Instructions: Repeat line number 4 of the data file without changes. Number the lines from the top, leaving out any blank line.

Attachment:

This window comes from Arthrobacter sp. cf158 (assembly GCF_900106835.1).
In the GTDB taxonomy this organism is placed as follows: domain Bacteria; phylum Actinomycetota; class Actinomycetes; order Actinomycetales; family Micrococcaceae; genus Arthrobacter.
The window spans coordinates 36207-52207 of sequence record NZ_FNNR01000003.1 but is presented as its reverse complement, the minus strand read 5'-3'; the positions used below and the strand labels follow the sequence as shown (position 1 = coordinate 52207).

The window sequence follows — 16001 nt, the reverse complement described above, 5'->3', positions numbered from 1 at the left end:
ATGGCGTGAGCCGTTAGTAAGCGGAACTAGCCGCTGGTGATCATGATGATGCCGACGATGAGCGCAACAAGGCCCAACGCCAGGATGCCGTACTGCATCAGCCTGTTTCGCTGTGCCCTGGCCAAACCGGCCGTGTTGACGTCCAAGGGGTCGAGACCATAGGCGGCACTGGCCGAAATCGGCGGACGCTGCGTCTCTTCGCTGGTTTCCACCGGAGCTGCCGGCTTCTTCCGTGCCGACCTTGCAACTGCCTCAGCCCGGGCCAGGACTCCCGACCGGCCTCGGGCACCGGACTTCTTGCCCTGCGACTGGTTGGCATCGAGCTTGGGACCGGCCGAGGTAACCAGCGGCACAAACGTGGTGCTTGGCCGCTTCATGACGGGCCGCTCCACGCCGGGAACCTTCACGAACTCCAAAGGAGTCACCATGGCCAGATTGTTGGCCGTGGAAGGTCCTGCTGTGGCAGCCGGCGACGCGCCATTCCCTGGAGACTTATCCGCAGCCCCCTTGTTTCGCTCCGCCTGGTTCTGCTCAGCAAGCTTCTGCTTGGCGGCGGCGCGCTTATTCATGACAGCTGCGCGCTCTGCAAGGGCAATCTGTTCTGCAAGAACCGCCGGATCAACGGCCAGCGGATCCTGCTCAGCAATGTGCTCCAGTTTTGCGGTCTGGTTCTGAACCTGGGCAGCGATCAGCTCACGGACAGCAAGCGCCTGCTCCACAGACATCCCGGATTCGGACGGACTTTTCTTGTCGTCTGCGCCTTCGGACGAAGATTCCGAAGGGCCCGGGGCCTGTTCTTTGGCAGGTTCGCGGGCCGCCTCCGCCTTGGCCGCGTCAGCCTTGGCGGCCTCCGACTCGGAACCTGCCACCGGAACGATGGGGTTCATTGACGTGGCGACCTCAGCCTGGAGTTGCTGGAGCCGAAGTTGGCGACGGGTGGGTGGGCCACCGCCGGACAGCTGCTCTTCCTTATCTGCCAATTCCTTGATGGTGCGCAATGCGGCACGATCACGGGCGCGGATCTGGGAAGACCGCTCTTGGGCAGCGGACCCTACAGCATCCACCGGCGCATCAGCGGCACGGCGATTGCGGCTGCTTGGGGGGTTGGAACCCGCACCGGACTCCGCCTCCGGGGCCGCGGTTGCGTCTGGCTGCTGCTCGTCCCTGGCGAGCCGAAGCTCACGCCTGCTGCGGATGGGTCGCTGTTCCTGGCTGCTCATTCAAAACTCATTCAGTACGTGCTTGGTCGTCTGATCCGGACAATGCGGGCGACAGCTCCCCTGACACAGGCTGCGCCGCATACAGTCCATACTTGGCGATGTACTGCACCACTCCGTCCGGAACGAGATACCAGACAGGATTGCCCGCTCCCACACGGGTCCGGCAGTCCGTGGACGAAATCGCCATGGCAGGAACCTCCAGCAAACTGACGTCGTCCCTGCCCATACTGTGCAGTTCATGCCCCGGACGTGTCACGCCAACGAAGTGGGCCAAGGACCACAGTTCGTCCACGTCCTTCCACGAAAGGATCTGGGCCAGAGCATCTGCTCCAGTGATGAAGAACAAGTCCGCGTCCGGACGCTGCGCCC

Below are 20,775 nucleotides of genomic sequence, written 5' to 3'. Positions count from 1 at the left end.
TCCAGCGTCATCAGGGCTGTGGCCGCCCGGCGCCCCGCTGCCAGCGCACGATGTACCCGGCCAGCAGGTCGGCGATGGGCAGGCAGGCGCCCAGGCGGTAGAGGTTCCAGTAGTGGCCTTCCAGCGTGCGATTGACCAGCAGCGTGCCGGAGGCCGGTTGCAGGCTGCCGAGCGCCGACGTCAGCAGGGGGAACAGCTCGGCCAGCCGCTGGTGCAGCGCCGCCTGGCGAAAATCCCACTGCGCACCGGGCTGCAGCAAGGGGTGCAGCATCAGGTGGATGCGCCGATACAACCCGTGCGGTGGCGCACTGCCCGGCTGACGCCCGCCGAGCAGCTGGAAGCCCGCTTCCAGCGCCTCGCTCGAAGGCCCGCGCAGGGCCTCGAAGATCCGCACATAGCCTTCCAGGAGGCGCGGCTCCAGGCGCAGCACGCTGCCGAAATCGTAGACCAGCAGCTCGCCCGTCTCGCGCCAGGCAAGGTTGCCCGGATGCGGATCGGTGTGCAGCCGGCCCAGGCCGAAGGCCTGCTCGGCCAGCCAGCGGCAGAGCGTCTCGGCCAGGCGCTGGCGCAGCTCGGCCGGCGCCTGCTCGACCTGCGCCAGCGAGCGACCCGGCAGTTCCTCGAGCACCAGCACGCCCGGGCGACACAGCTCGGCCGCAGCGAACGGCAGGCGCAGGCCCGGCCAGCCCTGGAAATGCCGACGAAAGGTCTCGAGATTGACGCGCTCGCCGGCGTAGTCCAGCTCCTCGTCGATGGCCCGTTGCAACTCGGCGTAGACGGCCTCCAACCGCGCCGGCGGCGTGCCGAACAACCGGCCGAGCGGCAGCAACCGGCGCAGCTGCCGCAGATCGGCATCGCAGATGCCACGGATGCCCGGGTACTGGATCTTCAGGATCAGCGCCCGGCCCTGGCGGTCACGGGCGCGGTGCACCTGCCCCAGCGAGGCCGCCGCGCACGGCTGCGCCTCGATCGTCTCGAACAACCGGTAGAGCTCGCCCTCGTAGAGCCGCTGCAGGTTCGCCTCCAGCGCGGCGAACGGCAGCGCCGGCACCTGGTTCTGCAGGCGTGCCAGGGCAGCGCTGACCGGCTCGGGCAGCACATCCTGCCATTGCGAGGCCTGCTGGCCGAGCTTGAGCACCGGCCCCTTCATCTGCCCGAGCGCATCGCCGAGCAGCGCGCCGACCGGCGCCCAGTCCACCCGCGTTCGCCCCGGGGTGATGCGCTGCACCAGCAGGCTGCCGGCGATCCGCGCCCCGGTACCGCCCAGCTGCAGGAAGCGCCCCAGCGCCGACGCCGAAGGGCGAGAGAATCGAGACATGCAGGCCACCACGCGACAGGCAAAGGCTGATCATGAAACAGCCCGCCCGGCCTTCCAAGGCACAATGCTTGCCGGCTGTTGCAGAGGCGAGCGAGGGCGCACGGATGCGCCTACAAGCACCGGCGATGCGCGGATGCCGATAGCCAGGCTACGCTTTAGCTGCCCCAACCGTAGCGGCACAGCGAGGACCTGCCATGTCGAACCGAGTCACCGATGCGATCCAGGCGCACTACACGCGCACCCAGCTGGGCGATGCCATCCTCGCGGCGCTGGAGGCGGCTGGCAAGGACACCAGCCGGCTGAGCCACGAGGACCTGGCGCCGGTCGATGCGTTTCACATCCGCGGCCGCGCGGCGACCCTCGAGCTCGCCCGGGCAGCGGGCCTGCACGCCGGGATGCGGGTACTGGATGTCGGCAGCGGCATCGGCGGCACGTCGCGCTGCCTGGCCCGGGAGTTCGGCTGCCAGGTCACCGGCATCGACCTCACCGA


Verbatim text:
The window sequence follows — 16001 nt, the reverse complement described above, 5'->3', positions numbered from 1 at the left end: